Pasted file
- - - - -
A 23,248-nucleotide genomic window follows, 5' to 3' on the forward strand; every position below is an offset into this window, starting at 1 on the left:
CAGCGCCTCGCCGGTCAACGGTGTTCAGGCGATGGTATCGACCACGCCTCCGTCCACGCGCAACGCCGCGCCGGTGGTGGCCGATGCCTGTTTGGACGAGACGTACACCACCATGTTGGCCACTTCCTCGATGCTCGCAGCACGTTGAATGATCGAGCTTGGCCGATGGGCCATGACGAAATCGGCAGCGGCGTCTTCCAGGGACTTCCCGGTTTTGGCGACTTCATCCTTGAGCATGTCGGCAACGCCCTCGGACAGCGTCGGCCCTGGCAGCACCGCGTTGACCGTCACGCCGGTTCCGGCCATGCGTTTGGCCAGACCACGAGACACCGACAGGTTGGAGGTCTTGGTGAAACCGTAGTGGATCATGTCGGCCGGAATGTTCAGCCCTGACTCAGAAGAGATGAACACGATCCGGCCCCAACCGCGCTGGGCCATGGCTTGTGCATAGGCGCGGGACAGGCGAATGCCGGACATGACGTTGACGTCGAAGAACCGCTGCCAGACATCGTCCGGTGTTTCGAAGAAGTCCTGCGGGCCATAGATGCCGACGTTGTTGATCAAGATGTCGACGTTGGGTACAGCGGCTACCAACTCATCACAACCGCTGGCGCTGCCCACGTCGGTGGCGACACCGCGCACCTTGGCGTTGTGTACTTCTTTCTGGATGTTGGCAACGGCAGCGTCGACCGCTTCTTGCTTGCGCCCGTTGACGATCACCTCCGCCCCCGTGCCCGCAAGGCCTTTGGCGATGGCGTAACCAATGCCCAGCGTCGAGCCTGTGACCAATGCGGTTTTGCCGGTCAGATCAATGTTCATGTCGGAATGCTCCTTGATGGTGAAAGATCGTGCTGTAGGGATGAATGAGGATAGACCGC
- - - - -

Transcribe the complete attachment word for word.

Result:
A 23,248-nucleotide genomic window follows, 5' to 3' on the forward strand; every position below is an offset into this window, starting at 1 on the left:
CAGCGCCTCGCCGGTCAACGGTGTTCAGGCGATGGTATCGACCACGCCTCCGTCCACGCGCAACGCCGCGCCGGTGGTGGCCGATGCCTGTTTGGACGAGACGTACACCACCATGTTGGCCACTTCCTCGATGCTCGCAGCACGTTGAATGATCGAGCTTGGCCGATGGGCCATGACGAAATCGGCAGCGGCGTCTTCCAGGGACTTCCCGGTTTTGGCGACTTCATCCTTGAGCATGTCGGCAACGCCCTCGGACAGCGTCGGCCCTGGCAGCACCGCGTTGACCGTCACGCCGGTTCCGGCCATGCGTTTGGCCAGACCACGAGACACCGACAGGTTGGAGGTCTTGGTGAAACCGTAGTGGATCATGTCGGCCGGAATGTTCAGCCCTGACTCAGAAGAGATGAACACGATCCGGCCCCAACCGCGCTGGGCCATGGCTTGTGCATAGGCGCGGGACAGGCGAATGCCGGACATGACGTTGACGTCGAAGAACCGCTGCCAGACATCGTCCGGTGTTTCGAAGAAGTCCTGCGGGCCATAGATGCCGACGTTGTTGATCAAGATGTCGACGTTGGGTACAGCGGCTACCAACTCATCACAACCGCTGGCGCTGCCCACGTCGGTGGCGACACCGCGCACCTTGGCGTTGTGTACTTCTTTCTGGATGTTGGCAACGGCAGCGTCGACCGCTTCTTGCTTGCGCCCGTTGACGATCACCTCCGCCCCCGTGCCCGCAAGGCCTTTGGCGATGGCGTAACCAATGCCCAGCGTCGAGCCTGTGACCAATGCGGTTTTGCCGGTCAGATCAATGTTCATGTCGGAATGCTCCTTGATGGTGAAAGATCGTGCTGTAGGGATGAATGAGGATAGACCGC